By Jen Roytz
Around this time each year riders young and old are thinking about what competitions they want to enter throughout the upcoming season with their horse(s). What is the best way to create a plan that will be easy to follow and allow you and your horse to peak at the right time?
Lexington-based trainer Jenn O’Neill, barn manager and trainer at Antebellum Farm, says it is important to be goal-oriented.
“I suggest my students pick one or two goals for the upcoming season,” said O’Neill. “They don’t have to be big ‘riding career-defining’ goals, like winning the AECs or a big FEI competition, but they need to have a goal,” said O’Neill.
The goals can be simple, like moving up a level in competition throughout the year, qualifying for the American Eventing Championships (AECs) or competing in their first one-star event. Then, it is all about mapping out a plan to get there.
When moving up a level in competition, for example, O’Neill suggests deciding well in advance what specific competition will be the least intimidating to move up to a more challenging level, then plan your competition schedule using that as an end-goal. She also strongly suggests making sure your coach can be there for support and guidance.
“Moving up a level can be stressful, and having someone there to remind you that you can do it is really important,” said O’Neill, an advanced level rider who has competed at the CCI** level. “I find that meeting the minimum requirements to move up a level is seldom enough to be prepared, so I want my students to be overly prepared and confident to go out and get the job done safely.”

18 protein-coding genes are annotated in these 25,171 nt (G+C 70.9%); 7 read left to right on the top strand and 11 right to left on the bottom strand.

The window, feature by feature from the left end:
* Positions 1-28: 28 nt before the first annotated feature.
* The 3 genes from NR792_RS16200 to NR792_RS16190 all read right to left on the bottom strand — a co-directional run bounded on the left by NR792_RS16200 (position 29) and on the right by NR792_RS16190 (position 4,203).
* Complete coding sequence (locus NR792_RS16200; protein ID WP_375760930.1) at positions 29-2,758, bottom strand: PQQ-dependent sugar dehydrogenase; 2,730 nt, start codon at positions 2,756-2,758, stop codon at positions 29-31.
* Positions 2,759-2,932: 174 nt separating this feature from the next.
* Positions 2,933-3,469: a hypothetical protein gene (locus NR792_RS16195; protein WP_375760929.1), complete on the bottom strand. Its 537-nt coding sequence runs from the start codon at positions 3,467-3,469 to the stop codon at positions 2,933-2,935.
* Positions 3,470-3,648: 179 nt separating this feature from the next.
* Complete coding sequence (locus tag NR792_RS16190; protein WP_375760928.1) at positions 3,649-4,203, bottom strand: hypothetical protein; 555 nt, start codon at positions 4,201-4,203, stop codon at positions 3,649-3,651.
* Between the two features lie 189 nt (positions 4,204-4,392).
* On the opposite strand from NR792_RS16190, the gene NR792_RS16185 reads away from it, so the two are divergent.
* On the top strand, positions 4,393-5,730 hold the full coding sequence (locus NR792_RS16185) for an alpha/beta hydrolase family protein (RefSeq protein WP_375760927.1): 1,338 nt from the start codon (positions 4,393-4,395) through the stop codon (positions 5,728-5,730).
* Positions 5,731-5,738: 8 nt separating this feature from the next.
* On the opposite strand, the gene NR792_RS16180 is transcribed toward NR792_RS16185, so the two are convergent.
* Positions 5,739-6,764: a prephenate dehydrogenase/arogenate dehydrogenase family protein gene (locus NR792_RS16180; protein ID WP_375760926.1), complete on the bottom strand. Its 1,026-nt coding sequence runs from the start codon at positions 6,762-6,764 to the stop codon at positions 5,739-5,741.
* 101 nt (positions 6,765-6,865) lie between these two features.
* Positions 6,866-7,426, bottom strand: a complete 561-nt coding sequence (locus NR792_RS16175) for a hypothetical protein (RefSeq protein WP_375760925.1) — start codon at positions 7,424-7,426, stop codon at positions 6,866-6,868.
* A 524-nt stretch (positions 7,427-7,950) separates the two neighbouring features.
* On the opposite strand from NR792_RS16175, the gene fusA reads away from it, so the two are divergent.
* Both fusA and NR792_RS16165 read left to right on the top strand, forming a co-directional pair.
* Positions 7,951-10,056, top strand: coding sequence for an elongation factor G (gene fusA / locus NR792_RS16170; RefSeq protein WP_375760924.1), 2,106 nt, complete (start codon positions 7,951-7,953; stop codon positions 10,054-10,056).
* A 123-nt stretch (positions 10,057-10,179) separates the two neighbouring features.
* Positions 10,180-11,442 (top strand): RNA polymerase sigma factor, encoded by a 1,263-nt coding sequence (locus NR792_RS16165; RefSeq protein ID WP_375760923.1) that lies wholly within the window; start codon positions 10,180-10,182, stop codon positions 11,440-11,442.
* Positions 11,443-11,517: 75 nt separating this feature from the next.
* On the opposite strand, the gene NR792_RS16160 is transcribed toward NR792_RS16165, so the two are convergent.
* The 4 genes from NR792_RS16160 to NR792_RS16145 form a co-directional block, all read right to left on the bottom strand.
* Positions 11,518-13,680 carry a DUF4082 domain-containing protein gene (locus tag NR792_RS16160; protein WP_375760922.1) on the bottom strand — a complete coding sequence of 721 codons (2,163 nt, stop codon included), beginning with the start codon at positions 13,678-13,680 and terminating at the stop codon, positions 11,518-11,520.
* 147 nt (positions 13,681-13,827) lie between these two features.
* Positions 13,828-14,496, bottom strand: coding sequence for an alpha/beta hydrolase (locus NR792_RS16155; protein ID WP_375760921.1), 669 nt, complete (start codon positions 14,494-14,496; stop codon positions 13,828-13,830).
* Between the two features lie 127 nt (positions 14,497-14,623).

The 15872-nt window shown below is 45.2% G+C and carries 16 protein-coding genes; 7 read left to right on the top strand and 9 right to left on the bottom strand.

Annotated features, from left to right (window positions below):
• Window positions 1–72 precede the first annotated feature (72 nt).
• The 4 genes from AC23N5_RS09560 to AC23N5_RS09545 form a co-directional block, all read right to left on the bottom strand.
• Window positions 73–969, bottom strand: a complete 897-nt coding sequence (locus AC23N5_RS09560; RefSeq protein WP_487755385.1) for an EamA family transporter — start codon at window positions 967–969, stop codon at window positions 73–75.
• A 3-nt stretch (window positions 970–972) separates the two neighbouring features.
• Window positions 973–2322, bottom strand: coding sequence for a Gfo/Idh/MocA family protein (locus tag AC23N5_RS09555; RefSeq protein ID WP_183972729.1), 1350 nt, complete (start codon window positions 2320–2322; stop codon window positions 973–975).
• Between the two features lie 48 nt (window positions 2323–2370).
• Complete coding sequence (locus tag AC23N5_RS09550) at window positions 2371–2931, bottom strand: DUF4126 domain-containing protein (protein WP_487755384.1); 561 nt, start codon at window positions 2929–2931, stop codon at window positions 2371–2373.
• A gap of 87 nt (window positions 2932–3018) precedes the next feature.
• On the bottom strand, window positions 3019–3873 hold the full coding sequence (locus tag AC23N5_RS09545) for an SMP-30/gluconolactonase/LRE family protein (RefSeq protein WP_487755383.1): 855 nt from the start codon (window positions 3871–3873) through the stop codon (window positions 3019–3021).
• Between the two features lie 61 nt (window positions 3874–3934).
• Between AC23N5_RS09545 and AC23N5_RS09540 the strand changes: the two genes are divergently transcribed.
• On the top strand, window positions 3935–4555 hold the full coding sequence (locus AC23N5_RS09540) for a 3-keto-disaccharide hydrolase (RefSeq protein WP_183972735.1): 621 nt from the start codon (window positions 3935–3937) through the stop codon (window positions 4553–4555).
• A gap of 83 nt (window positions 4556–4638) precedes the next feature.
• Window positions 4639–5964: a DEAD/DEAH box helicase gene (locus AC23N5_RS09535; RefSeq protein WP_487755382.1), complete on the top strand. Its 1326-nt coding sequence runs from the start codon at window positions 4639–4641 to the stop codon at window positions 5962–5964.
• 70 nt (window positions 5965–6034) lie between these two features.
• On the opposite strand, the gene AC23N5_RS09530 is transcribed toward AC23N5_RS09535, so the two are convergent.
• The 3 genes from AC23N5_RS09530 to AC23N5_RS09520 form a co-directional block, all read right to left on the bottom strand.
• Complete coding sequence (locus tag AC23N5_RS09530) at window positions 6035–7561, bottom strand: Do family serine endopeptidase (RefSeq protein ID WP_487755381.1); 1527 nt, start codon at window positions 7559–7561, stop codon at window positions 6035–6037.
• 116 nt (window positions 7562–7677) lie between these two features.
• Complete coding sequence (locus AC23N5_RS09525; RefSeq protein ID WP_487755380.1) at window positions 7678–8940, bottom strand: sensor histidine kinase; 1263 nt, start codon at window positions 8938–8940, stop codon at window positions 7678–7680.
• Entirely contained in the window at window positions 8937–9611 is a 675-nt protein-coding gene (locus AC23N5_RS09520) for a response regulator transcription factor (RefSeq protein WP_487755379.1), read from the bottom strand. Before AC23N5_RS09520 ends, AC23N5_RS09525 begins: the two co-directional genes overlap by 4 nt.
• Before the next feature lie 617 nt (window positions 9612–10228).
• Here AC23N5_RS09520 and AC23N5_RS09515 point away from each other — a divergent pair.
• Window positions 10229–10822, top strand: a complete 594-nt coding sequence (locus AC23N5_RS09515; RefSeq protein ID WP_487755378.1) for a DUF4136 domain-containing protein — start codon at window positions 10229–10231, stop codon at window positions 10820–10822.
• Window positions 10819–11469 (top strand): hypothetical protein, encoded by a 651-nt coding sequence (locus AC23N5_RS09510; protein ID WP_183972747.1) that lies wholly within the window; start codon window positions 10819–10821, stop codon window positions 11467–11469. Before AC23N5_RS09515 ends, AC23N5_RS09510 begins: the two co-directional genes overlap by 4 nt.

Be considerate of your horse’s abilities as well as your own. If he or she is struggling to comply with what you are asking, they may not be as ready as you are for such a big challenge. An outside perspective from your coach or a trainer can be helpful.
Photo credit JJ Sillman
As is the case with everything in life, even the best laid plans often need to be adjusted along the way. So many things can impact your progress, from weather and injuries to having an uncharacteristic poor performance. Be open to modifying your plan, allowing you to stay focused on your greater goal.
“It’s always good to have a back-up plan in case an outing doesn’t go
as anticipated,” said O’Neill. “So much of the sport is mental, so talk with your coach if you get frustrated or overwhelmed, or if something makes you start to question the plan you’ve set for yourself.”
The bottom line is that the goals one sets should be fun an achievable. It is good to have a bit of nervous excitement when attempting a new challenge, but the task you are facing should never feel overwhelming or scary.
“Choose goals that are realistic and achievable with hard work, but don’t forget to dream a little,” said O’Neill. “Go out of your comfort zone a little with that end-of-year goal, but don’t forget, this sport is supposed to be fun for both the rider and the horse!”
Photo credit JJ Sillman